The bonding, chemistry and ordering of molecular adsorbates on well defined single crystal surfaces and in ultrathin films was to be studied in an effort to develop sufficient fundamental understanding to allow the controlled preparation of anisotropic ultrathin films of organic monolayers. In this research the authors combine the use of optical probes (Raman spectroscopy, laser induced thermal desorption with Fourier transform mass spectrometry detection) with scanning tunneling microscopy (STM) and conventional methods of UHV surface science (Auger electron spectroscopy, x-ray photoelectron spectroscopy, low energy electron diffraction, and thermal desorption spectroscopy). The conventional surface probes provide well tested methods for the preparation and characterization of single crystal substrates. The optical probes used in the experiments provide powerful methods for the molecular identification of adsorbates in monolayers and ultrathin films. Scanning tunneling microscopy provides one with the ability to determine the detailed molecular level ordering of the molecular adsorbates. The emphasis of this research is on more complex molecular absorbates some of which are monomer precursors to ultrathin polymer films. Enhanced methods of Raman spectroscopy have been developed for the study of monolayer adsorbates on surfaces in ultrahigh vacuum environments. This report gives an overview of recent research results, including the construction of UHV variable temperature STM, analysis of STM images, growth and chemistry of intermetallic single crystal ultrathin films, and electron beam induced chemistry of tetracyanoquinodimethane.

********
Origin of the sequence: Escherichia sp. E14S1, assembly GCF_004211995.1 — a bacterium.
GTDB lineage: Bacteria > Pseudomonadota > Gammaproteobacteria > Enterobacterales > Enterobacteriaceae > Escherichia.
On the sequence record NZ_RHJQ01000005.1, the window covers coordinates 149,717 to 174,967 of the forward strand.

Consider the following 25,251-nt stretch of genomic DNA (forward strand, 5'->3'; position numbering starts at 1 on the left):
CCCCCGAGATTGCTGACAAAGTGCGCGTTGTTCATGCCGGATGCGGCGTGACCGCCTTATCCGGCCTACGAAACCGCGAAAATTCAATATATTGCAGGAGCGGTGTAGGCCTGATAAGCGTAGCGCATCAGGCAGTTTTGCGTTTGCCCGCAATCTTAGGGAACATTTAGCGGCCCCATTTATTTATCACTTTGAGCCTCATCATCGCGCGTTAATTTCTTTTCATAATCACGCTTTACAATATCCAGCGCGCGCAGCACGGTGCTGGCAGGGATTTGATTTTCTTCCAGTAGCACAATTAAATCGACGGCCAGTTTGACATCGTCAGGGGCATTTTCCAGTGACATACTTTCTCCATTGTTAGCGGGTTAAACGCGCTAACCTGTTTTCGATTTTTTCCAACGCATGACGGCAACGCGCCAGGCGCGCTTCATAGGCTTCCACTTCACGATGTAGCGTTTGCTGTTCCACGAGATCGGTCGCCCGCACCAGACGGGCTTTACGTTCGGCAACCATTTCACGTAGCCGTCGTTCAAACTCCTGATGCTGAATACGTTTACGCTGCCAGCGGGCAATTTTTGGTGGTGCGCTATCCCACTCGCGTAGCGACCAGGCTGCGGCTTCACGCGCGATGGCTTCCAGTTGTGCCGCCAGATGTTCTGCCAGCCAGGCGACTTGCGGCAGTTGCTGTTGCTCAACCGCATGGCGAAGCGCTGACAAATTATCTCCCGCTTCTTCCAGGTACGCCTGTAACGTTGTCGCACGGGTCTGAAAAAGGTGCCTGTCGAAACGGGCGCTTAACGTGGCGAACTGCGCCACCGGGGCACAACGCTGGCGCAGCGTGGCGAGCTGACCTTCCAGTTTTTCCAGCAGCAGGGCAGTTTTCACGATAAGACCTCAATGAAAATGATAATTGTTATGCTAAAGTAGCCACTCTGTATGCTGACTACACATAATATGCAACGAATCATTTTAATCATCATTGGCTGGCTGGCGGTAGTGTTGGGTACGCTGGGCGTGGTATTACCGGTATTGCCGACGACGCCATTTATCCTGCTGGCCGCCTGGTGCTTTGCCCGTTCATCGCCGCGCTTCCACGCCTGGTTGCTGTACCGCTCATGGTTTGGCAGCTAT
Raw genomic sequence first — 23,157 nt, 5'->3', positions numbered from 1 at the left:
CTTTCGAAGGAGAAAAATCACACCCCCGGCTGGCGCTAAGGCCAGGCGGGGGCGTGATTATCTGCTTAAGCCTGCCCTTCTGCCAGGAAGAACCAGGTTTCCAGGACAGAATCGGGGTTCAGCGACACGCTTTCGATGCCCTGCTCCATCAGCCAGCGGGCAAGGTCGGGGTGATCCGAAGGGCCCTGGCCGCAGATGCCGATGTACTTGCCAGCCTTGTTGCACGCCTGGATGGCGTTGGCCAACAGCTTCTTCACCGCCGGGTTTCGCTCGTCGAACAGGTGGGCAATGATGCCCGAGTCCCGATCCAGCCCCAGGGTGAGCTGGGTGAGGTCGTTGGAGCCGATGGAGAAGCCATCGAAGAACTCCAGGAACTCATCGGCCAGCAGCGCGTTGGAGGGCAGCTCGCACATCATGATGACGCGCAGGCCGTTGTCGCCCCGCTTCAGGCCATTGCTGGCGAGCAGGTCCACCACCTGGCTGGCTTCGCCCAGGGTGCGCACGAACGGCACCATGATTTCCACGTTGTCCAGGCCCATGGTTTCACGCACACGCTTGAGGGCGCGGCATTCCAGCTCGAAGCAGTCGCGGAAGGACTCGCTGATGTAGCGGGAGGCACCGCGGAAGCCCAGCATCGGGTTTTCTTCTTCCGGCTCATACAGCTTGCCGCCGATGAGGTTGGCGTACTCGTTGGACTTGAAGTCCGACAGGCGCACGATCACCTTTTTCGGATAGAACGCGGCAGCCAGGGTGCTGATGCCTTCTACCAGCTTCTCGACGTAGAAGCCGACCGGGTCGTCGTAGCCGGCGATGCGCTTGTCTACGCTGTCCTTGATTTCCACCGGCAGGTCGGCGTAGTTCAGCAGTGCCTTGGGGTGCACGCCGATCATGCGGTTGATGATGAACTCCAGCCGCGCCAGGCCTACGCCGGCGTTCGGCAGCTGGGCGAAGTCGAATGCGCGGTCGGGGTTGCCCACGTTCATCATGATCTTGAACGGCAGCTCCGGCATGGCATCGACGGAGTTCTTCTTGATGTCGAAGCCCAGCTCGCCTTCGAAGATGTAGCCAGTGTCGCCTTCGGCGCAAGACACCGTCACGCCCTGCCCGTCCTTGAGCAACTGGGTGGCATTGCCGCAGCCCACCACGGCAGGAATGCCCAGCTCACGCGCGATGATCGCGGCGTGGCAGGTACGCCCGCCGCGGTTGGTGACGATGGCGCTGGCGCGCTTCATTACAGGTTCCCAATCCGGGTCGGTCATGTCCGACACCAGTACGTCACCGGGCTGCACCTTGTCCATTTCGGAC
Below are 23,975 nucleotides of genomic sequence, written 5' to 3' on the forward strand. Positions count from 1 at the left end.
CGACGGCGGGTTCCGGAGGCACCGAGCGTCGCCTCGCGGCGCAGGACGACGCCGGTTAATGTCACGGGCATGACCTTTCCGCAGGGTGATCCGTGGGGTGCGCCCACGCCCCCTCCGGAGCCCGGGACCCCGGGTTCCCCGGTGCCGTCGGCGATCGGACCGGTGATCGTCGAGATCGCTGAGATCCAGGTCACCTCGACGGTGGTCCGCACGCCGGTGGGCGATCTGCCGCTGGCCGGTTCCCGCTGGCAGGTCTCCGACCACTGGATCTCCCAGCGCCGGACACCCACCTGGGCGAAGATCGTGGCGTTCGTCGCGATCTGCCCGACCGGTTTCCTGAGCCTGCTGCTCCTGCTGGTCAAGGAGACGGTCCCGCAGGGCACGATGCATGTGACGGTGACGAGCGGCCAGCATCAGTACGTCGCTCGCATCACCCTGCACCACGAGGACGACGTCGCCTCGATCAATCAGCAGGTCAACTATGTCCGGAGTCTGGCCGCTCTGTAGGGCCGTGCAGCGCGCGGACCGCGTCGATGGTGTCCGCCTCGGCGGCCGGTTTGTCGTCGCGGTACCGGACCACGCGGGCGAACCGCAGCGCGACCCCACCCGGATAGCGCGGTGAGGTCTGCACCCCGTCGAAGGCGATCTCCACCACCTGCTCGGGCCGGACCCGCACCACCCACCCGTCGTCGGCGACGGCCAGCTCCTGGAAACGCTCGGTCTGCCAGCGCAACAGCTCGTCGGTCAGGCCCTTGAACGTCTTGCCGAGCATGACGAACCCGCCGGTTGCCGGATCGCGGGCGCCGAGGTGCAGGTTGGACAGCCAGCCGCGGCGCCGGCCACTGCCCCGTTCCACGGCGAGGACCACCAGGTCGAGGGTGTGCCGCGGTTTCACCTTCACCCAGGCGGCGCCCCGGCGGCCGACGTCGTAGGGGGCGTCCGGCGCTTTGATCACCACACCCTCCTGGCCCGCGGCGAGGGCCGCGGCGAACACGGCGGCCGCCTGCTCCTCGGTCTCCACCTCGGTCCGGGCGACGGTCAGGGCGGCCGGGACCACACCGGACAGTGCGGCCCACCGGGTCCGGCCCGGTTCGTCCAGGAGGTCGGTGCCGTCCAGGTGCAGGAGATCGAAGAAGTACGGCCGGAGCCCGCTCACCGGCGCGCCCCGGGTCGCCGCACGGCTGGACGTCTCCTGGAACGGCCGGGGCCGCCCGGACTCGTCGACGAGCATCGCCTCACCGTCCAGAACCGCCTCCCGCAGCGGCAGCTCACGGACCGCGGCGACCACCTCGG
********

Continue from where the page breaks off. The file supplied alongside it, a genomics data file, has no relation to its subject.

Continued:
8. Heat capacity measurements of atoms and molecules adsorbed on evaporated metal films

    SciTech Connect

    Kenny, T.W.

    1989-05-01